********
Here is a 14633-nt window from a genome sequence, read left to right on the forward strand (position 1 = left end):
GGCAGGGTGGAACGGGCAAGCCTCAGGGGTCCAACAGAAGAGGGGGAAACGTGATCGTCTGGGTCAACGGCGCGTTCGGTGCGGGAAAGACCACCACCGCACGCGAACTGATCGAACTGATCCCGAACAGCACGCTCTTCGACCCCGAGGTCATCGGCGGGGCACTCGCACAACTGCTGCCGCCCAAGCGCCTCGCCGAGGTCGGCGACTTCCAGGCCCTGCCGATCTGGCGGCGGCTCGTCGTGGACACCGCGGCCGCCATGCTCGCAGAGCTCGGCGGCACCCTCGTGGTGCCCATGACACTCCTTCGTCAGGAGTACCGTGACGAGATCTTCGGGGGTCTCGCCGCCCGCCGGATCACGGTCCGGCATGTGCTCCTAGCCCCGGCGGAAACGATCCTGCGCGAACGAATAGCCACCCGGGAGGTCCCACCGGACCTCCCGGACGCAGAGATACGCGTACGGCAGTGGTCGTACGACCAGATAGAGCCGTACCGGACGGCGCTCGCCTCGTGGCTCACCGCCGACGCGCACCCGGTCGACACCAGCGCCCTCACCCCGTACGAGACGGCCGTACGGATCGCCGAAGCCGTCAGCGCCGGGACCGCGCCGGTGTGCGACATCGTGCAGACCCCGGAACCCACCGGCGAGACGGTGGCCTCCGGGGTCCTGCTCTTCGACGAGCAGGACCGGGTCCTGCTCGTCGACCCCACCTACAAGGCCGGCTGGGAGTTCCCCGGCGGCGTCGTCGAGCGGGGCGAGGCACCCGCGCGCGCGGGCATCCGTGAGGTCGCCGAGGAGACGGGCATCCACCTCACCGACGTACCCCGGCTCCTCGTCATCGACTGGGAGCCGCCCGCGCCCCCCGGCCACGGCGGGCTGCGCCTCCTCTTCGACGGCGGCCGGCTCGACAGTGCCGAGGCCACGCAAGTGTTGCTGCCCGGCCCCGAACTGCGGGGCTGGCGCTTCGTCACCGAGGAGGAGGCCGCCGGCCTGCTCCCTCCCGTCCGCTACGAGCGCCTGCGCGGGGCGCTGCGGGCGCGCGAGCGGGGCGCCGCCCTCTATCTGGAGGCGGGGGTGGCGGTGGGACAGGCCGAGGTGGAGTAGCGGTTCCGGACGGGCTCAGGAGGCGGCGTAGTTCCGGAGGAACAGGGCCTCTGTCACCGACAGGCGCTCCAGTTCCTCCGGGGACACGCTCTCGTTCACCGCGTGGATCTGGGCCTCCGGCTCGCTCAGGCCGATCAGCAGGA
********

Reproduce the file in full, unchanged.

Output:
Here is a 14633-nt window from a genome sequence, read left to right on the forward strand (position 1 = left end):
GGCAGGGTGGAACGGGCAAGCCTCAGGGGTCCAACAGAAGAGGGGGAAACGTGATCGTCTGGGTCAACGGCGCGTTCGGTGCGGGAAAGACCACCACCGCACGCGAACTGATCGAACTGATCCCGAACAGCACGCTCTTCGACCCCGAGGTCATCGGCGGGGCACTCGCACAACTGCTGCCGCCCAAGCGCCTCGCCGAGGTCGGCGACTTCCAGGCCCTGCCGATCTGGCGGCGGCTCGTCGTGGACACCGCGGCCGCCATGCTCGCAGAGCTCGGCGGCACCCTCGTGGTGCCCATGACACTCCTTCGTCAGGAGTACCGTGACGAGATCTTCGGGGGTCTCGCCGCCCGCCGGATCACGGTCCGGCATGTGCTCCTAGCCCCGGCGGAAACGATCCTGCGCGAACGAATAGCCACCCGGGAGGTCCCACCGGACCTCCCGGACGCAGAGATACGCGTACGGCAGTGGTCGTACGACCAGATAGAGCCGTACCGGACGGCGCTCGCCTCGTGGCTCACCGCCGACGCGCACCCGGTCGACACCAGCGCCCTCACCCCGTACGAGACGGCCGTACGGATCGCCGAAGCCGTCAGCGCCGGGACCGCGCCGGTGTGCGACATCGTGCAGACCCCGGAACCCACCGGCGAGACGGTGGCCTCCGGGGTCCTGCTCTTCGACGAGCAGGACCGGGTCCTGCTCGTCGACCCCACCTACAAGGCCGGCTGGGAGTTCCCCGGCGGCGTCGTCGAGCGGGGCGAGGCACCCGCGCGCGCGGGCATCCGTGAGGTCGCCGAGGAGACGGGCATCCACCTCACCGACGTACCCCGGCTCCTCGTCATCGACTGGGAGCCGCCCGCGCCCCCCGGCCACGGCGGGCTGCGCCTCCTCTTCGACGGCGGCCGGCTCGACAGTGCCGAGGCCACGCAAGTGTTGCTGCCCGGCCCCGAACTGCGGGGCTGGCGCTTCGTCACCGAGGAGGAGGCCGCCGGCCTGCTCCCTCCCGTCCGCTACGAGCGCCTGCGCGGGGCGCTGCGGGCGCGCGAGCGGGGCGCCGCCCTCTATCTGGAGGCGGGGGTGGCGGTGGGACAGGCCGAGGTGGAGTAGCGGTTCCGGACGGGCTCAGGAGGCGGCGTAGTTCCGGAGGAACAGGGCCTCTGTCACCGACAGGCGCTCCAGTTCCTCCGGGGACACGCTCTCGTTCACCGCGTGGATCTGGGCCTCCGGCTCGCTCAGGCCGATCAGCAGGA